Replying to a request for comment from Bloomberg, Samsung said that it believes the “enforcement of its 3G standard-essential patents is consistent with all applicable antitrust principles,” adding that it believes, “upon the scrutiny of the facts, the commission will conclude that Samsung Electronics has acted in compliance with EU competition rules.”
So. Much. Tech.
Some of the biggest names in tech are coming to TNW Conference in Amsterdam this May.
On Monday, Samsung’s legal woes appeared to be worsening after the European Union’s antitrust watchdog announced that it suspected the company was denying fair access to patents it holds on standardised technology for mobile phones.
The European Commission said it would look into whether Samung illegally prevented competitiors, which includes Apple, from using key patents it holds on mobile phone technologies, despite committing to doing so in 1998.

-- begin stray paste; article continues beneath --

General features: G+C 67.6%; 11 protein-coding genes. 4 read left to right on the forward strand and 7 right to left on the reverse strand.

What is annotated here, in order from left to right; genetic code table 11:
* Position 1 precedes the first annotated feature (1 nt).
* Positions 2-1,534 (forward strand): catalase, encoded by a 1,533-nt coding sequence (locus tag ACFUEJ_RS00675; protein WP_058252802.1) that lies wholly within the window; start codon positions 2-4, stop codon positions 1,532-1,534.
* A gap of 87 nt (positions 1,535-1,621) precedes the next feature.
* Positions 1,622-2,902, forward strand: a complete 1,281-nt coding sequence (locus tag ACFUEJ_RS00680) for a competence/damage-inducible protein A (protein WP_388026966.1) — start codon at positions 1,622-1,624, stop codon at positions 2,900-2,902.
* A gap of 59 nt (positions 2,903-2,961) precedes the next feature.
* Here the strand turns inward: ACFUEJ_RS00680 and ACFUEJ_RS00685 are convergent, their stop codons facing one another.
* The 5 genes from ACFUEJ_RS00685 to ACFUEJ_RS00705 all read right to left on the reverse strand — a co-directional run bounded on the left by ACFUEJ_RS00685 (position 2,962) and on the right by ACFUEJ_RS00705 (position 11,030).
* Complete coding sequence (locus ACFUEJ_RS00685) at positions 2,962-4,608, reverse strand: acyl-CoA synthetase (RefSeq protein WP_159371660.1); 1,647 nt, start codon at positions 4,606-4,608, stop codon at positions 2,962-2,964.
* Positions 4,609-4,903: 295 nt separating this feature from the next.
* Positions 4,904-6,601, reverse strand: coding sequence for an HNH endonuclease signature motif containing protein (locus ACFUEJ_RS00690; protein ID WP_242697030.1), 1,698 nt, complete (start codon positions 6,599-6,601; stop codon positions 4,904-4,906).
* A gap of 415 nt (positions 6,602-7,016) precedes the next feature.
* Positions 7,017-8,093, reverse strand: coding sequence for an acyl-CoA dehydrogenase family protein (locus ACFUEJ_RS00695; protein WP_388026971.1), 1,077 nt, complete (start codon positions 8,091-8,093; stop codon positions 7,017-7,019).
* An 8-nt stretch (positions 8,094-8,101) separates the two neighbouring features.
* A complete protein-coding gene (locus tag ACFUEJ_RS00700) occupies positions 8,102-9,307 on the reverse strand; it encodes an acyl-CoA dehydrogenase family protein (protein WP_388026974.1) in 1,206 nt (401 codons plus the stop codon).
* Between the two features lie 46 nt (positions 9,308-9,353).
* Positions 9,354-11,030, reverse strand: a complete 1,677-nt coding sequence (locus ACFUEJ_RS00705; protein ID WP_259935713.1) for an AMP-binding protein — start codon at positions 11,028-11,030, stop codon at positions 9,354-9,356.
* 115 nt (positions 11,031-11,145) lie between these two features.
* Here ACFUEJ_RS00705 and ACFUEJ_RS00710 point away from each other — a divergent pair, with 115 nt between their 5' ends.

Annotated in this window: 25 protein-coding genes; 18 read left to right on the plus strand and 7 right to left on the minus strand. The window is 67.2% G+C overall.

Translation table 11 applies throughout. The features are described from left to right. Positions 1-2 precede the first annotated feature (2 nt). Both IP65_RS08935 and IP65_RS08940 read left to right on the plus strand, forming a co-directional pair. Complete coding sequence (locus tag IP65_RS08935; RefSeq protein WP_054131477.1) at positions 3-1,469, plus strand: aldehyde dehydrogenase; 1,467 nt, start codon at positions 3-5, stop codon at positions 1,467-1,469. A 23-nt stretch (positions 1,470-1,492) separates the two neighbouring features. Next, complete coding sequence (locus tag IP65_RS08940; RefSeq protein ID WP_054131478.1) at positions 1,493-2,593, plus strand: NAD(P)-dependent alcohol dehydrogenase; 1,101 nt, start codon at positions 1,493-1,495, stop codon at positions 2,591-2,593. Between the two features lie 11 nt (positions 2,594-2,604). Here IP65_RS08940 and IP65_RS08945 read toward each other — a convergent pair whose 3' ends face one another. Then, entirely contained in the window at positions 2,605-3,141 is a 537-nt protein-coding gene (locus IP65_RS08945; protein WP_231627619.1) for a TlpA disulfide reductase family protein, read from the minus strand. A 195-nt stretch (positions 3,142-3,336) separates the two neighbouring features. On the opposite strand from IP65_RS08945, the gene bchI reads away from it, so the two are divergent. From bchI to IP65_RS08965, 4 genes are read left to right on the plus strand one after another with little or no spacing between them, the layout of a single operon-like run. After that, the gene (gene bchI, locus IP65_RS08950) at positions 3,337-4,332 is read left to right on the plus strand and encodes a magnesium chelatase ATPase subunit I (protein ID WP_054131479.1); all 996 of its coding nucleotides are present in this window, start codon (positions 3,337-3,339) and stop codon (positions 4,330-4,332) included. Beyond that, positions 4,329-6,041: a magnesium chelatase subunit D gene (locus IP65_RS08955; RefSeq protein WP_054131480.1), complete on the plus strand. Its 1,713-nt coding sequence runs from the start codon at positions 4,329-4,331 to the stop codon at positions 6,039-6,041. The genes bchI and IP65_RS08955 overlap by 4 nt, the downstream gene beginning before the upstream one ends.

The EC press release stated:
The European Commission has opened a formal investigation to assess whether Samsung Electronics has abusively, and in contravention of a commitment it gave to the European Telecommunications Standards Institute (ETSI), used certain of its standard essential patent rights to distort competition in European mobile device markets, in breach of EU antitrust rules. The opening of proceedings means that the Commission will examine the case as a matter of priority. It does not prejudge the outcome of the investigation.
Fair use patents are becoming a hot topic, with Apple falling foul of Motorola’s FRAND patents in a case in Germany.
The Cupertino-based company was forced to remove sales listings of its iPhone 3GS, iPhone 4 and iPad 2 3G products in the country, having been found to have infringed on 3G/UTMS technologies registered by Motorola.